To enable a pooled CRISPR screen for regulators of osteosarcoma CSCs, we used a reporter to monitor the expansion of CSC population. Evaluation of the levels of stemness genes in osteosarcoma spheres revealed that Oct4 (pou5f1) had the most significant increase (fig. S1, A and B). Loss-of-function and gain-of-function experiments in osteosarcoma cells with high (143B and SJSA-1) or low (MG63 and U2-OS) Oct4 basal levels proved the critical role of Oct4 for CSC-like properties, demonstrated by self-renewal capacity, tumor-initiating ability, and metastasis (fig. S1, C to J). To examine whether an Oct4-expressing reporter could be suited to detect osteosarcoma CSCs as previously reported (11, 12), we lentivirally introduced enhanced green fluorescent protein (EGFP) reporter driven by human Oct4 promoter (pOct4-EGFP) or trimer of Oct4 enhancers (eOct4-EGFP) (13) into osteosarcoma cells. eOct4-EGFP+ cells exhibited closer characteristics of CSC than pOct4-EGFP+ cells (fig. S2, A to G) (13). The frequency of eOct4-EGFP+ cells ranged from 3 to 22% in different osteosarcoma cells, and the EGFP signal remained constant after 14 days of adherent culture and increased under suspended culture (fig. S2H).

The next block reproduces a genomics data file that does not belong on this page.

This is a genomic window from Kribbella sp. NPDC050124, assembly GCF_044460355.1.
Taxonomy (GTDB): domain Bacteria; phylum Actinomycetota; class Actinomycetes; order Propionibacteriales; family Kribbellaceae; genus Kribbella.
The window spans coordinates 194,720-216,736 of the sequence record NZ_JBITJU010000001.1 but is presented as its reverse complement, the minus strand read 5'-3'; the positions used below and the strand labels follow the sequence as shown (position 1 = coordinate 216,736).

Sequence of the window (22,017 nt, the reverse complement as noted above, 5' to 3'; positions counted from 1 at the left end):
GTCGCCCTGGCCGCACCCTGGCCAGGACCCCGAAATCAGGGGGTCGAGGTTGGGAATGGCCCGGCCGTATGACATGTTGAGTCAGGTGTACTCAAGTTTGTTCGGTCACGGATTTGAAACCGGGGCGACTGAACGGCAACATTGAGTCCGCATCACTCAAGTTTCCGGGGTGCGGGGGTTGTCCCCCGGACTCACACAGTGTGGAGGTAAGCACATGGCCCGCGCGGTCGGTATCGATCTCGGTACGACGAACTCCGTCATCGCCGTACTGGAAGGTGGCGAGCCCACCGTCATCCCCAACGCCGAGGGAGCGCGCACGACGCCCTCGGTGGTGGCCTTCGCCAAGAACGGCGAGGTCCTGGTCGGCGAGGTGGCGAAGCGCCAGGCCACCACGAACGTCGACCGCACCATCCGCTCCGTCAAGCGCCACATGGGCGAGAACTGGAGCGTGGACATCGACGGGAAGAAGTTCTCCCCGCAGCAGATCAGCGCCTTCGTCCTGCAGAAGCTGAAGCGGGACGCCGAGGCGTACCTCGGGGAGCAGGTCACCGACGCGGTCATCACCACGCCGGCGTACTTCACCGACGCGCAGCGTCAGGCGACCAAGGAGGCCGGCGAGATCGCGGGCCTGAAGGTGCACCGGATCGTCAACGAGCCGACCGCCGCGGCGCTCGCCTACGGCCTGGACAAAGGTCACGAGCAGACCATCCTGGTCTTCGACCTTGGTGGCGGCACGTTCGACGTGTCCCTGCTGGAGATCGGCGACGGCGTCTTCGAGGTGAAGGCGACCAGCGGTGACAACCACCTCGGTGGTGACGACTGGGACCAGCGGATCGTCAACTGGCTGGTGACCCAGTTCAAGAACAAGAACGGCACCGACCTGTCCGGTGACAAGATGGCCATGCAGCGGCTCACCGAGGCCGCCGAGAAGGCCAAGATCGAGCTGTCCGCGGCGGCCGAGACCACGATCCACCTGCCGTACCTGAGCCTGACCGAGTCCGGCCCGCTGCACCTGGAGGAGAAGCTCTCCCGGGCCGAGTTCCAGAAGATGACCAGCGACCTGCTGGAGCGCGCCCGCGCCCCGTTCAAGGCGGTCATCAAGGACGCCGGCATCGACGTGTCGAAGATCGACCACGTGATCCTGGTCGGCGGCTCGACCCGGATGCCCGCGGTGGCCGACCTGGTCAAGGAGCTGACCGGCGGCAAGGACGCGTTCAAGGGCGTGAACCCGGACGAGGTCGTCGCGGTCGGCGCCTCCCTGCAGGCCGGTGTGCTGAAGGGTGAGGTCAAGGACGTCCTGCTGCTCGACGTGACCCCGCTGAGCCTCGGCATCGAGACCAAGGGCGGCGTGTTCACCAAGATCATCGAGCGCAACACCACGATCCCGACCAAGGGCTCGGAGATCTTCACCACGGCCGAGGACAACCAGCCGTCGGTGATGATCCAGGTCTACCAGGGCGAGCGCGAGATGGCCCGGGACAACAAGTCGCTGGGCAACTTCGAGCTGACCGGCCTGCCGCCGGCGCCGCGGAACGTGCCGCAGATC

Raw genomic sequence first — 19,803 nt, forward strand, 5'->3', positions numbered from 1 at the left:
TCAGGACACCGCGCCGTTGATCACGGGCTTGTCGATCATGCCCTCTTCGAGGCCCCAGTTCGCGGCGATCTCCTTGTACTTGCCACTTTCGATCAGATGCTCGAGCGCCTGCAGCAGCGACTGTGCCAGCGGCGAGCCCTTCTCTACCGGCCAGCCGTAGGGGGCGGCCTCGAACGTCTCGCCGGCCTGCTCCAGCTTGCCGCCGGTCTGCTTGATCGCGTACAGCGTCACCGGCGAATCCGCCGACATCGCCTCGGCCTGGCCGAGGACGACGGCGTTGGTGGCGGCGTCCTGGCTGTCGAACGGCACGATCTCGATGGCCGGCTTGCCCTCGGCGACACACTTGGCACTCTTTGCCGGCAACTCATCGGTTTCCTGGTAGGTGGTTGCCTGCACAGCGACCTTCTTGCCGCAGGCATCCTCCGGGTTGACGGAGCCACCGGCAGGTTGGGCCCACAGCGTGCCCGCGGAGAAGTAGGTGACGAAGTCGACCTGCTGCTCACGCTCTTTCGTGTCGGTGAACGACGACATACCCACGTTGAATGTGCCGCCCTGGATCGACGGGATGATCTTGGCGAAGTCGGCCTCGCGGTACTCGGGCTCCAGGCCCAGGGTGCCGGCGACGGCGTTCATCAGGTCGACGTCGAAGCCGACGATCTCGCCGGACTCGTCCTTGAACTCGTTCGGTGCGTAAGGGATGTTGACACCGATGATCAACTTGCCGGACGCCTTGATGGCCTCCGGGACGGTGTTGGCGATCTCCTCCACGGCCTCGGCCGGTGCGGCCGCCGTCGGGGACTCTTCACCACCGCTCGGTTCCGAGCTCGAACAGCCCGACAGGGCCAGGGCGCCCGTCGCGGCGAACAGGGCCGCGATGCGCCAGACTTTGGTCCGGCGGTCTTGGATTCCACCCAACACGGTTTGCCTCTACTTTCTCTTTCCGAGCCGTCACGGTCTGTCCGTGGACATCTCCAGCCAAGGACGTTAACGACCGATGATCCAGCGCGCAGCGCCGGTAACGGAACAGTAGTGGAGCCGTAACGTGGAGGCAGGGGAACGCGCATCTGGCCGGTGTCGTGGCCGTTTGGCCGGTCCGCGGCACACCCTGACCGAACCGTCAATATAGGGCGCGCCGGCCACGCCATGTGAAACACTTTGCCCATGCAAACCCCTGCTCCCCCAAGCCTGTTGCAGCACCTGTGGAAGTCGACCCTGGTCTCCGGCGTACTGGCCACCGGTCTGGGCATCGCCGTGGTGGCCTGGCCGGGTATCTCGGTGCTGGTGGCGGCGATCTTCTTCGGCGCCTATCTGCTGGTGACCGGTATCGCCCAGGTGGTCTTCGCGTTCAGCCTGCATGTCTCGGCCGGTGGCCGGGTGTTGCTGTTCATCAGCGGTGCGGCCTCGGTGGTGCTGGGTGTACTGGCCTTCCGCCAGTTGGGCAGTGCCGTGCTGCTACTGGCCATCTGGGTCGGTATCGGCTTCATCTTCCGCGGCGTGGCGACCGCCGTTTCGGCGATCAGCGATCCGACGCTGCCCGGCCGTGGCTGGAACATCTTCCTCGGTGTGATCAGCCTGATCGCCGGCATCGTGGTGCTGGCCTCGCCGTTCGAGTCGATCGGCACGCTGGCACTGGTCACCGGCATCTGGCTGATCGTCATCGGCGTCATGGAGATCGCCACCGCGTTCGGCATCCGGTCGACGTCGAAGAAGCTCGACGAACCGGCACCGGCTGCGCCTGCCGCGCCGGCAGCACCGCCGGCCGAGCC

We used eOct4-EGFP reporter–containing MG63 osteosarcoma cells for genome-wide CRISPR screen. eOct4-EGFP cells were selected and transduced with the human lentivirus–based genome-scale CRISPR knockout (GeCKO v2) library (14) in lentiCRISPRv2 vector. After 14 days of culturing, EGFPhigh (the highest 50% of EGFP fluorescence peak) and EGFP cell populations were sorted out for deep sequencing of single-guide RNA (sgRNA) representation (Fig. 1A). The read distributions of two biologically independent samples showed a high level of correlation (fig. S3A). Our genetic screen effectively recovered functional genes known to modulate CSCs, as sgRNAs targeting positive CSC regulators (e.g., Sox2 and Pou5f1) being deleted and those targeting negative regulators (e.g., Gsk3β, Arid3a, and Gli3) being highly enriched in EGFPhigh cells (Fig. 1B; fig. S3, B and C; and table S1). The asymmetric nature of the volcano plot showed that the statistical power to detect depleted sgRNAs was lower than the power to detect enriched sgRNAs (Fig. 1B) (15). Hence, our further analysis was focused on the enriched sgRNAs. First, we used small interfering RNAs (siRNAs) targeting the enriched hits with false discovery rate (FDR) < 0.05 and evaluated their effect on eOct4-luc reporter (fig. S3D). The residual 14 candidates were further validated on Oct4 expression and self-renewal ability (fig. S3, E and F). Using this approach, we identified KLF11, a member of the Sp1/KLF family, as the top candidate.